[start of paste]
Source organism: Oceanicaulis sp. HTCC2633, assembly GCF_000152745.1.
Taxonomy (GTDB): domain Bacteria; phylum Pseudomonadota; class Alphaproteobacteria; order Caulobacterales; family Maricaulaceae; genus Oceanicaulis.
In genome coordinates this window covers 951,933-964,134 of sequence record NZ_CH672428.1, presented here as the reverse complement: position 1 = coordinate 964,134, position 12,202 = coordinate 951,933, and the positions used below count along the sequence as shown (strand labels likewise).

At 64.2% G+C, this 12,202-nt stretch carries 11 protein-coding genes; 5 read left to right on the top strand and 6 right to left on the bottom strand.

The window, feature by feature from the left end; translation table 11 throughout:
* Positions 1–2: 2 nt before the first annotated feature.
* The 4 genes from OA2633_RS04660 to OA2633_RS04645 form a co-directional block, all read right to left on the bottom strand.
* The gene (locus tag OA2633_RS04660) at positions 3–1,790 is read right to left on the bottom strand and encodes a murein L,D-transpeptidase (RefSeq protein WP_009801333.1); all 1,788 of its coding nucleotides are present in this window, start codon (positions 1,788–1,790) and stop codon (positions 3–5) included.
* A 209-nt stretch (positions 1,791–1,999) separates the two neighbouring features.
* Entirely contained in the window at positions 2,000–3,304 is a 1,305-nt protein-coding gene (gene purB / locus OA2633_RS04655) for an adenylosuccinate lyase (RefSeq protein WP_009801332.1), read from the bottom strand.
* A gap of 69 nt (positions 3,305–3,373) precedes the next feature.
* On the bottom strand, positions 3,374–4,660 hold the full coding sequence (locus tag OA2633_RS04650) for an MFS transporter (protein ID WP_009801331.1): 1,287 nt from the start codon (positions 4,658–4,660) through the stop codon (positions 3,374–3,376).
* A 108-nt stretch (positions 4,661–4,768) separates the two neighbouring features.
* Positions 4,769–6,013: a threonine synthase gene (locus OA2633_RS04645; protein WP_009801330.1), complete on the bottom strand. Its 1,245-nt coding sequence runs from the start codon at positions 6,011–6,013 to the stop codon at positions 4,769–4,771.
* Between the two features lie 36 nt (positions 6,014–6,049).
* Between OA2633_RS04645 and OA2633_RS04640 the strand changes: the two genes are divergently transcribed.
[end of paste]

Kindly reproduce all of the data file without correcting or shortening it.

Source organism: Oceanicaulis sp. HTCC2633, assembly GCF_000152745.1.
Taxonomy (GTDB): domain Bacteria; phylum Pseudomonadota; class Alphaproteobacteria; order Caulobacterales; family Maricaulaceae; genus Oceanicaulis.
In genome coordinates this window covers 951,933-964,134 of sequence record NZ_CH672428.1, presented here as the reverse complement: position 1 = coordinate 964,134, position 12,202 = coordinate 951,933, and the positions used below count along the sequence as shown (strand labels likewise).

At 64.2% G+C, this 12,202-nt stretch carries 11 protein-coding genes; 5 read left to right on the top strand and 6 right to left on the bottom strand.

The window, feature by feature from the left end; translation table 11 throughout:
* Positions 1–2: 2 nt before the first annotated feature.
* The 4 genes from OA2633_RS04660 to OA2633_RS04645 form a co-directional block, all read right to left on the bottom strand.
* The gene (locus tag OA2633_RS04660) at positions 3–1,790 is read right to left on the bottom strand and encodes a murein L,D-transpeptidase (RefSeq protein WP_009801333.1); all 1,788 of its coding nucleotides are present in this window, start codon (positions 1,788–1,790) and stop codon (positions 3–5) included.
* A 209-nt stretch (positions 1,791–1,999) separates the two neighbouring features.
* Entirely contained in the window at positions 2,000–3,304 is a 1,305-nt protein-coding gene (gene purB / locus OA2633_RS04655) for an adenylosuccinate lyase (RefSeq protein WP_009801332.1), read from the bottom strand.
* A gap of 69 nt (positions 3,305–3,373) precedes the next feature.
* On the bottom strand, positions 3,374–4,660 hold the full coding sequence (locus tag OA2633_RS04650) for an MFS transporter (protein ID WP_009801331.1): 1,287 nt from the start codon (positions 4,658–4,660) through the stop codon (positions 3,374–3,376).
* A 108-nt stretch (positions 4,661–4,768) separates the two neighbouring features.
* Positions 4,769–6,013: a threonine synthase gene (locus OA2633_RS04645; protein WP_009801330.1), complete on the bottom strand. Its 1,245-nt coding sequence runs from the start codon at positions 6,011–6,013 to the stop codon at positions 4,769–4,771.
* Between the two features lie 36 nt (positions 6,014–6,049).
* Between OA2633_RS04645 and OA2633_RS04640 the strand changes: the two genes are divergently transcribed.